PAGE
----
Search:
safety-reporter.com
Oct 31, 2012

Standard released on nanotechnology use in Canada

Standard will help control exposure to nanomaterials in the workplace: CSA
    
EmailPrintReprint/Copyright 
PAID ADVERTISEMENT

An adopted International Organization for Standardization (ISO) standard on nanotechnologies has been developed for Canadian workplaces by CSA Group, a standards development, testing and certification organization.

CSA Z12885, Nanotechnologies — Exposure control program for engineered nanomaterials in occupational settings provides guidance to establish and implement a comprehensive managed program to control exposure to nanomaterials in the workplace. This follows recognized approaches to risk management with a focus on information and issues specific to nanotechnologies, including hazard identification, risk assessment procedures, training requirements and worker engagement. CSA Z12885 also contains guidance to reflect Canadian practices and safety considerations.

"The development of standards is crucial for effective and responsible commercialization of nanotechnologies," said Brian Haydon, standards project manager, CSA Group. "CSA Z12885 is the first in a series of standards on nanotechnologies being adopted in Canada, resulting from international and Canadian contributions to the continued activity of ISO/TC 229, the ISO technical committee on nanotechnologies."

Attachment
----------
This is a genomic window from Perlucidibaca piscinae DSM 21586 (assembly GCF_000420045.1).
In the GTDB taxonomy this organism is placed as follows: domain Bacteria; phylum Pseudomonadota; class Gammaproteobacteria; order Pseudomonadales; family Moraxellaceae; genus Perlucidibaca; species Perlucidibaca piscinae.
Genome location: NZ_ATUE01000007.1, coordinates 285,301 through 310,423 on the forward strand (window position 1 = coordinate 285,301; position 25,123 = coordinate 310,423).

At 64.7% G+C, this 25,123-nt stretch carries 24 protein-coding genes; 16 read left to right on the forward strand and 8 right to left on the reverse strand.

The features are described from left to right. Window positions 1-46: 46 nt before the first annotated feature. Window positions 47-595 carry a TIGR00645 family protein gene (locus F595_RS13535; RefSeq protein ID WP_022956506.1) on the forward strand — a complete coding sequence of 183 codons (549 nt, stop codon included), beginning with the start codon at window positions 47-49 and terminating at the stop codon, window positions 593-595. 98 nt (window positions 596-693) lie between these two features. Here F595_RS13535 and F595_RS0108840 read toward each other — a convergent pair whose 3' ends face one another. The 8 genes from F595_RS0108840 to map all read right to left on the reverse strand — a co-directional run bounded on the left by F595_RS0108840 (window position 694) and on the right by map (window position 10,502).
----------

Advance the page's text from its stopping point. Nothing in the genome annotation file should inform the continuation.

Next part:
What is nanotechnology?

Nanotechnology involves materials at the nanoscale. The term "nanoscale" means the size range from about one nanometre (nm) to 100 nm. A nanometre is one millionth of a millimetre. To give a sense of this scale, a human hair is about 75,000 nm wide.

The term nanotechnology is a multidisciplinary grouping of physical, chemical, biological, engineering, electronic processes, materials, applications, and concepts in which a defining characteristic is size.

Unique properties exhibited at the nanoscale, such as extra strength, chemical reactivity and electrical conductivity, are being applied in a range of product areas that includes computers, health care, packaging, textiles, and energy.

Like chemicals, nanomaterials represent a wide range of materials with different shapes and sizes, as well as different chemical and physical behaviours. Research on the movement, persistence and toxicity of nanomaterials both in humans and the environment is currently underway to ensure responsible and safe use of the technology.

© Copyright Canadian HR Reporter, Thomson Reuters Canada Limited. All rights reserved.
    
EmailPrintReprint/Copyright